wordsworth editions

Book Review: Othello

Like The Great Gatsby, I am studying this for part of my A Level course and have this particular edition which includes notes and definitions. 

And like with my last review, this is only going to be short. (Mostly because I’m so tired of studying this book that I don’t want to spend extra time on it now.)

In classic Shakespearean style, there’s a hell of a lot of misunderstanding and, of course, death. There’s even a love-driven suicide at the end, which Shakespeare was rather fond of including it seems.

This play is renowned for addressing a number of topics such as race, class differences, love and jealousy. Mostly, it is about the latter.

It’s always hard to get into these plays, but other than that it’s pretty good. Iago is possibly one of Shakespeare’s best villains, has he is so cunning and clever with his acts. 3 stars.

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Book Review: The Great Gatsby

I’m studying this book as part of my A Level course, so I’ll avoid going into too much detail on here. The edition we were told to buy includes an introduction and notes on the book, including notes on certain names and terminology included. If you are studying this book at all, an edition like this is really useful.

The story is renowned for its representation of the ‘Jazz Age’ – the 1920s. Fitzgerald captures that time wonderfully, while showing the true colours of the “American Dream” (similar to Steinbeck’s Of Mice and Men in that aspect).

Nick, the narrator, moves to Long Island. His cousin Daisy lives nearby, and he lives next to a mysterious man who has recently come into a lot of money. This man turns out to be Jay Gatsby – a regular party host and past lover of Nick’s cousin.

Daisy’s husband, Tom, is seeing another woman. Most people know about it – it’s pretty much an “open secret” by now. But her husband starts to catch on, just as a terrible accident pushes him right over the edge…

At first, this was pretty boring to read. Especially since I had no choice but to read it. But as I read on, it got more and more enjoyable. I began to appreciate the writing more, and actually got a little emotional with the final death. I can understand why this book has been so popular, such a symbolic piece of literature from the Jazz Age.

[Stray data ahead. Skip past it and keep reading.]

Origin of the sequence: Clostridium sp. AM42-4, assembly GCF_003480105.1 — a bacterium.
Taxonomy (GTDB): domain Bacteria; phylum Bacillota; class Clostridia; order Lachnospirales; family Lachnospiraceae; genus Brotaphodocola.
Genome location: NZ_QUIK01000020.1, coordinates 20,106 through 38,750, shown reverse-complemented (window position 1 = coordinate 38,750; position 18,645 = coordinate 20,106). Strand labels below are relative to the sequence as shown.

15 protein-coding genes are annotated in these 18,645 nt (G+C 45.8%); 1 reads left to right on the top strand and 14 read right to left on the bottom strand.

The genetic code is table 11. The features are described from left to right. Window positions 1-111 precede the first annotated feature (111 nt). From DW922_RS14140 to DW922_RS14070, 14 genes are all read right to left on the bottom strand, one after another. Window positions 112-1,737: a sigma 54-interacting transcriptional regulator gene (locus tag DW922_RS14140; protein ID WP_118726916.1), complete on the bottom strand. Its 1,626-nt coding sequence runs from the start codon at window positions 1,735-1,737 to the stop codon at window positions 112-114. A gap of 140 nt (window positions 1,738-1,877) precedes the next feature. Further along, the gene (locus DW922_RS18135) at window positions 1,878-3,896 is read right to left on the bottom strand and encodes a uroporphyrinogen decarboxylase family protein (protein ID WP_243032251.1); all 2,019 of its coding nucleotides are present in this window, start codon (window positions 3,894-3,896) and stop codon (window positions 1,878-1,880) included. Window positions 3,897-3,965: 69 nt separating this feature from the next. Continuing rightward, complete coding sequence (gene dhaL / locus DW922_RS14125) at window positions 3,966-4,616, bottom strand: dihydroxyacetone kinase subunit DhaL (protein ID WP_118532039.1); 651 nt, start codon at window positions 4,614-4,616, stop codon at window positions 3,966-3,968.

It’s not that old (compared to.other classic novels) so isn’t too hard to follow. The style is a bit old fashioned, obviously, but I personally still enjoyed it. 4.5 stars.

Book Review: Macbeth

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Macbeth by William Shakespeare – Paperback, 128 pages – Published 2005 by Wordsworth Editions

So we’re studying extracts of this play in English at the moment, and I decided to read the whole thing through. I’m not going to write a proper review on it, as I’ll be writing an essay on the book soon for school and would just get too fed up of it!

I’m pretty sure everyone is aware of Shakespeare’s writing. He was, of course, a play-write, not intending for any of his stories to be simply read off a page. Macbeth (or “The Scottish Play”) is one of his most popular, powerful plays, with a famous superstition stemming from it.

The story follows Macbeth after he meets three witches – the Weyard Sisters – who predict that he will become a powerful man, and eventually king. His wife, Lady Macbeth, is desperate for him to achieve this power, and urges Macbeth to assassinate the current king. Macbeth becomes arrogant, and drunk on power. In the end, he loses himself to the crown.

Lady Macbeth is an intriguing character. She is willing to give up anything and everything for the position of queen, but when it finally happens, she is ridden with guilt. She spends her nights sleepwalking, trying to remove the blood of the king from her hands.

Macbeth himself is also rather interesting. We see him become more cocky as the Sisters tell him that he cannot die by the hand of any man who is of woman-born – because of this, he believes himself to be invincible. Of course, that isn’t quite the case.

Shakesperean writing isn’t the easiest to read. The language is old and hard to understand for many people, not to mention that William Shakespeare liked to make his own vocabulary up. But the general gist of the plot is easy enough to follow, and it is a rather powerful play. There are tons of movie adaptations, including one to be released next month. It’s a short book, but not a quick and easy read as it takes a bit of effort to decode the writing. So I’m going to have to say Macbeth gets 3.5 stars from me.

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